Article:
Easter, Jesus’ Death on the Cross, and the Old Testament
Hebrews 8-10 tell us that the Old Testament sanctuary sacrificial system pictures and foreshadows Christ’s perfect sacrifice for us. Picture with me what Old Testament believers experience as they journey to and into the sanctuary of God—the temple of God—and how it points us to the cross.
- The Courtyard: The Ten Basins and the Large Laver/Large Basin
As Old Testament believers approach the sanctuary, they first arrive at the courtyard where they see the Ten Basins and the Large Laver. The Ten Basins were used for washing and rinsing the burnt offerings. The Laver or Larger Basin was used for the washing or cleansing of the priests.
Immediately their minds go to their sinfulness and God’s holiness. If even the priest has to be cleansed before entering the sanctuary, what does that say about us?
- The Courtyard: The Brazen Altar of Sacrifice
Before anyone could even think about entering the sanctuary—the Holy Place (not the Holy of Holies), they had to go to the Brazen Altar of Sacrifice outside the sanctuary. “Altar” literally means “place of slaughter.”
No one would come to the sanctuary empty-handed. Instead, they would have chosen a lamb without blemish as a guilt offering to be slaughtered at the altar of sacrifice to make atonement or a covering for their sin—serving as their substitute. This is a picture, a foreshadowing of Christ the spotless Lamb of God who died as the sinless substitute for our sin.
- The Holy Place/The Outer Sanctuary: The Ten Golden Candlesticks
Cleansed because of the sacrifice of a substitute, now they could enter the outer sanctuary—the Holy Place. This is not the Holy of Holies or the inner sanctuary. Only the High Priest could enter the Holy of Holies and only once a year on the Day of Atonement.
As they enter the outer sanctuary, they see the Ten Golden Candlesticks, five on the right and five on the left. They illuminate the entire sanctuary. Their light communicates that God is the pure light of our dark and sinful world. They represents the holy purity of Yahweh. They foreshadow for us, Jesus who came as the sinless, pure Light of the world.
- The Holy Place/The Outer Sanctuary: The Table of Showbread/Golden Table on Which Was Placed the Bread of the Presence
Next they would encounter the Table of Showbread—hollowed or holy bread. It held twelve loaves made from the purest flower. The number of loaves represented the twelve tribes of Israel. The purity of the bread pictures all of Israel consecrated to God. It pictures their full surrender to their holy God. It foreshadows for us Christ as the pure Bread of Life.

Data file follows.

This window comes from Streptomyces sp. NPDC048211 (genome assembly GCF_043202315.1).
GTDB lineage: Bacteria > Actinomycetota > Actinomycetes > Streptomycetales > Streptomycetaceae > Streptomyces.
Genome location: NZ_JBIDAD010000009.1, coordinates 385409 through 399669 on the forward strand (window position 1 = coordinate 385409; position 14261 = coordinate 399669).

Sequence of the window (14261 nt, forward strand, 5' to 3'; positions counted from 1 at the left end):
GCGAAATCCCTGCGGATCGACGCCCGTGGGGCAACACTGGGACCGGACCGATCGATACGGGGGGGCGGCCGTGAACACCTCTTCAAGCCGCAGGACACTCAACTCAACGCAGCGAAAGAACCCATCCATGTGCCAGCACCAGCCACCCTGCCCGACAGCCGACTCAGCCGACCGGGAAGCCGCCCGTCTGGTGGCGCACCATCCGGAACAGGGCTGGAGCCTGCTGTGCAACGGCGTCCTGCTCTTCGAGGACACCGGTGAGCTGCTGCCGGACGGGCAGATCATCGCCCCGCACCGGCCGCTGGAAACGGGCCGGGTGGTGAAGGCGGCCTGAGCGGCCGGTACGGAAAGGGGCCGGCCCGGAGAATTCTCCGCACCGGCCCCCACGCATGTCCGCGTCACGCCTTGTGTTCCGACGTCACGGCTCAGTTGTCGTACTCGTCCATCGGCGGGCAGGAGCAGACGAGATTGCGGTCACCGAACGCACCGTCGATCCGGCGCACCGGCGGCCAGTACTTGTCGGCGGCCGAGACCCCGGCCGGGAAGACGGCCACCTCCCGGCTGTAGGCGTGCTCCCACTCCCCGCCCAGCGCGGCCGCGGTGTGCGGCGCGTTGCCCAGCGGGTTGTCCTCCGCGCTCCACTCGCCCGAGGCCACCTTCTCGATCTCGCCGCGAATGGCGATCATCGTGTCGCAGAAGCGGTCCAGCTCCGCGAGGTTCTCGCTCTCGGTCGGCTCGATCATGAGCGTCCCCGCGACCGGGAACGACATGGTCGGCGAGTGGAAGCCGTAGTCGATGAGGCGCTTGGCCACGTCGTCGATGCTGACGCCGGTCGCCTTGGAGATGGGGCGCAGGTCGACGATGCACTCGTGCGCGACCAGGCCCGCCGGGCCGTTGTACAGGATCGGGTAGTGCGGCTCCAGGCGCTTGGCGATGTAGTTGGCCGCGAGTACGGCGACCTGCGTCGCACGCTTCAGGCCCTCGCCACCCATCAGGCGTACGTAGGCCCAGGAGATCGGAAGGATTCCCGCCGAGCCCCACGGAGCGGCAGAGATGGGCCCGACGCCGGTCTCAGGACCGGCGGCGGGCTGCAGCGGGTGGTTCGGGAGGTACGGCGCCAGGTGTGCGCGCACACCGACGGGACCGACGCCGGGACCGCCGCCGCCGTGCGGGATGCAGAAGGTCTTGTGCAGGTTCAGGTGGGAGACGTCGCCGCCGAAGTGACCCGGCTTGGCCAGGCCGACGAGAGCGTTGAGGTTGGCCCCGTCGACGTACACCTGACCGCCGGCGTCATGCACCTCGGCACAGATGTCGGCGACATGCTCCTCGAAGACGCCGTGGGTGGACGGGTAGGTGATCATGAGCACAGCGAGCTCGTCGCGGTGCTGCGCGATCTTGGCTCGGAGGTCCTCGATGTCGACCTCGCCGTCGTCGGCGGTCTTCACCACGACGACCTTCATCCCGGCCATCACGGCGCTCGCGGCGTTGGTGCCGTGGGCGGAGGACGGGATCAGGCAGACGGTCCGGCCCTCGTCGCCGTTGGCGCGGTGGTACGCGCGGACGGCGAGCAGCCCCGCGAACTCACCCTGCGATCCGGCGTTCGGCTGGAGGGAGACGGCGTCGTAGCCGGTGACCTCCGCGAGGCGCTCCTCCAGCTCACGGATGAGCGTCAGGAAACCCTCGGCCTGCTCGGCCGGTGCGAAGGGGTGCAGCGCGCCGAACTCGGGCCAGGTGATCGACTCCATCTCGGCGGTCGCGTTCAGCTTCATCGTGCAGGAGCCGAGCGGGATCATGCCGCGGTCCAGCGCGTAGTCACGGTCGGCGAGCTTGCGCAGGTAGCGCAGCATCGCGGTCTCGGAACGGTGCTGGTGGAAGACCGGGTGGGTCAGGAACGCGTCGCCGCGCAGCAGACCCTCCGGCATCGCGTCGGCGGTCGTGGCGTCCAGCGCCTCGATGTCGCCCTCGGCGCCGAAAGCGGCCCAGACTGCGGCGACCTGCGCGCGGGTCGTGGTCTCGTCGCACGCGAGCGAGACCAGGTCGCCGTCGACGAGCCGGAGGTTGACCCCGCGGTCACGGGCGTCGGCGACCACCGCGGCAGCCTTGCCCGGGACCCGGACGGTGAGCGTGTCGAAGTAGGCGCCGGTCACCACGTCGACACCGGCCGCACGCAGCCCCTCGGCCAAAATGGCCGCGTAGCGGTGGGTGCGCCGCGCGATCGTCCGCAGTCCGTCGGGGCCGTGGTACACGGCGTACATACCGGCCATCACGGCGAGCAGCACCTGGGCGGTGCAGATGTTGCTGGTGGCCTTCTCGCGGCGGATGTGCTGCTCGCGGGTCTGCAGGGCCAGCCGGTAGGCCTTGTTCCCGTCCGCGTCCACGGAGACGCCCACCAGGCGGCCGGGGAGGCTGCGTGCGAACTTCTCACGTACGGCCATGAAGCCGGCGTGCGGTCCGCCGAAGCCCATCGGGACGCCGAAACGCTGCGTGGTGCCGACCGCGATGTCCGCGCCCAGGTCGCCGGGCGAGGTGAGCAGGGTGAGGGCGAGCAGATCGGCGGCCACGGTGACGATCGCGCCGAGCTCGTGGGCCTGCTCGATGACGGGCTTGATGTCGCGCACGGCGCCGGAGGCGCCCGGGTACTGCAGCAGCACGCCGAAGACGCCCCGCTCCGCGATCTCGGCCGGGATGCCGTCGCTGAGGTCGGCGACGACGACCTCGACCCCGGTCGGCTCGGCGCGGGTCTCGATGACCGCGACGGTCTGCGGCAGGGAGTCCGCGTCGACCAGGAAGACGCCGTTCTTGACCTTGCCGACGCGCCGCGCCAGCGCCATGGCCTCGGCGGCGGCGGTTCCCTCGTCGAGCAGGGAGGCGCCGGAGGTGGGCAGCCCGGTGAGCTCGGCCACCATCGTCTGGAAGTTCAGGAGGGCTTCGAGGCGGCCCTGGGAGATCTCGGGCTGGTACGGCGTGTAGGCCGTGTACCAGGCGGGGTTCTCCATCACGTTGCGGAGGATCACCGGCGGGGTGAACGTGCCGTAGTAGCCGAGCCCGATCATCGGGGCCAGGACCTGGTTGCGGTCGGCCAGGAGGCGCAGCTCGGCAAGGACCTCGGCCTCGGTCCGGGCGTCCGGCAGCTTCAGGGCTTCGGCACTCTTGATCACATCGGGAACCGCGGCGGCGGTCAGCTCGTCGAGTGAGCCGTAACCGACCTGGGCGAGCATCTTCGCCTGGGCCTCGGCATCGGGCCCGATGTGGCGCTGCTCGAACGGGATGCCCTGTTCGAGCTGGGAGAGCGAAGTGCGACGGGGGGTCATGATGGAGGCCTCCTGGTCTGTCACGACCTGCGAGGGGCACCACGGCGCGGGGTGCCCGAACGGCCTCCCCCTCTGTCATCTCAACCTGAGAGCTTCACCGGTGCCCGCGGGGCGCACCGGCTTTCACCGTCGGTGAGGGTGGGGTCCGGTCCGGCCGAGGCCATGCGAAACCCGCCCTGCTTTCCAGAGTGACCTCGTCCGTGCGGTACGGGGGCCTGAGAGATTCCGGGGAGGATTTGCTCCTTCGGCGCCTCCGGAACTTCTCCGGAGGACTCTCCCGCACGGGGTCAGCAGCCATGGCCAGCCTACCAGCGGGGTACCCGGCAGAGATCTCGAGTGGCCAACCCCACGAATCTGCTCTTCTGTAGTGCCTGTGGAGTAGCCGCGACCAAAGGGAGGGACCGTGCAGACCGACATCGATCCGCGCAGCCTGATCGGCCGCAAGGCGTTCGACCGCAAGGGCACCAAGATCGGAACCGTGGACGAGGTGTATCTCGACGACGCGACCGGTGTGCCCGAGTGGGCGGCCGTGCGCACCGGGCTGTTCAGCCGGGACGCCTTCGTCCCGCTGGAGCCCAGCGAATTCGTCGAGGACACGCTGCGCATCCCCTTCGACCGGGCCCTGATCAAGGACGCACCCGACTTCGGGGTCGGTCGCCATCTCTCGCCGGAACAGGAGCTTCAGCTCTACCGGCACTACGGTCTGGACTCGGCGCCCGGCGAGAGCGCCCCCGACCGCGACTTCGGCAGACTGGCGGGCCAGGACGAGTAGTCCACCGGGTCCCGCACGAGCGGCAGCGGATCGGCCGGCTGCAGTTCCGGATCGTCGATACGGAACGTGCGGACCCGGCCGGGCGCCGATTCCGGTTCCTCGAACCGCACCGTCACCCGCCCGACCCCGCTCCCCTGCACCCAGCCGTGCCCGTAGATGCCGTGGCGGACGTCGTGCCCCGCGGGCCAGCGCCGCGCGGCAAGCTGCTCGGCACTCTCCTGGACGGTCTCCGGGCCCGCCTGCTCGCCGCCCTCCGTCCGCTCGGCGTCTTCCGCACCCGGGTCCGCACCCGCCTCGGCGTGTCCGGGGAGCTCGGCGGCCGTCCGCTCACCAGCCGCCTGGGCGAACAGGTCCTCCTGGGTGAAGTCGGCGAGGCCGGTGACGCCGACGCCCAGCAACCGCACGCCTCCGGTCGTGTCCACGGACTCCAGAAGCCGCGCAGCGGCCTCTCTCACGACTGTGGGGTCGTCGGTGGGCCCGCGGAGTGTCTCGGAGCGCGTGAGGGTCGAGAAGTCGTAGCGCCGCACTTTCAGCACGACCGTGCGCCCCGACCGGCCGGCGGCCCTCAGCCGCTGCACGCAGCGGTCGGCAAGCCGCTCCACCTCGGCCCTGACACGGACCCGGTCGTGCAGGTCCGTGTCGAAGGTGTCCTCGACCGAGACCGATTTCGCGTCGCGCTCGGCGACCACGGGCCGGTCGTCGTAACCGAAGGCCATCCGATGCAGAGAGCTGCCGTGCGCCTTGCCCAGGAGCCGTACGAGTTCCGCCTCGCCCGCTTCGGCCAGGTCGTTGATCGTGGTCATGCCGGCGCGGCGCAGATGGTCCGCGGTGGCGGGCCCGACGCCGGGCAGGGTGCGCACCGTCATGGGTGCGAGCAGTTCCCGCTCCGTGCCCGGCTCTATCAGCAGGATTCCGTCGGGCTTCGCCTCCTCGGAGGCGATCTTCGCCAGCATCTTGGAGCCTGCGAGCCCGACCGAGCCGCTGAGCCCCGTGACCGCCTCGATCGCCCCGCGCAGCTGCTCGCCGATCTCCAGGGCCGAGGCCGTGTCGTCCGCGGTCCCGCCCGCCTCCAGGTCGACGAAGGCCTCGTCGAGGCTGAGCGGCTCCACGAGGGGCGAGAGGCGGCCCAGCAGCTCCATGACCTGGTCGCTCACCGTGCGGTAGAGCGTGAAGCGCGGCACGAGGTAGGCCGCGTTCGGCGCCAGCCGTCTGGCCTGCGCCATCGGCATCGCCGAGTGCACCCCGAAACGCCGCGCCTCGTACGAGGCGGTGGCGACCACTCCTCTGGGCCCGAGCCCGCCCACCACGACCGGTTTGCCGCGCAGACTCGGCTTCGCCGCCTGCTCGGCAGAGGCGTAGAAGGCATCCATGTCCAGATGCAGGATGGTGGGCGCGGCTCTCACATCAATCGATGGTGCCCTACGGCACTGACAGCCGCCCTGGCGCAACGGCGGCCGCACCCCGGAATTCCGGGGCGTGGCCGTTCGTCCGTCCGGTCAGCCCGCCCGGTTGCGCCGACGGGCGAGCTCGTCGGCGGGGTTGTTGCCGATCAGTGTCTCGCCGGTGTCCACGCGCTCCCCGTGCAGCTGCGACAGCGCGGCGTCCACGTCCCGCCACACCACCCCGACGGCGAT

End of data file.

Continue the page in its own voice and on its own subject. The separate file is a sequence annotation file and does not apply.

- The Holy Place/The Outer Sanctuary: The Golden Altar of Incense
Directly before the curtain dividing the Holy Place from the Holy of Holies, they would have seen the Golden Altar of Incense. On this altar, sweet spices are continually burned with fire taken from the Brazen Altar. The smoke and smell rises up, symbolic of a holy God accepting the prayers of His people because of the substitutionary sacrifices.
- The Veil Between the Holy Place and the Holy of Holies
The last item they would ever see in the sanctuary was the Veil that separated the Holy Place (outer sanctuary) from the Holy of Holies (inner sanctuary). The Veil was the constant reminder that no one could ever enter the presence of God without the shedding of blood—again foreshadowing Christ.
It was this Veil that was torn in two when Christ died for our sin—indicating that we can now and forever enter the presence of our holy God because of Christ’s perfectly pure sacrifice on our behalf.
- The Holy of Holies
Though they could never enter the Holy of Holies, they knew exactly what was in it because the Old Testament describes it in detail. This interior portion of the sanctuary/temple was left in total darkness. Again, no one was permitted to enter the Holy of Holies except the high priest and that only once a year.
- The Holy of Holies: The Ark of Testimony/Ark of the Covenant/Ark of God/Mercy Seat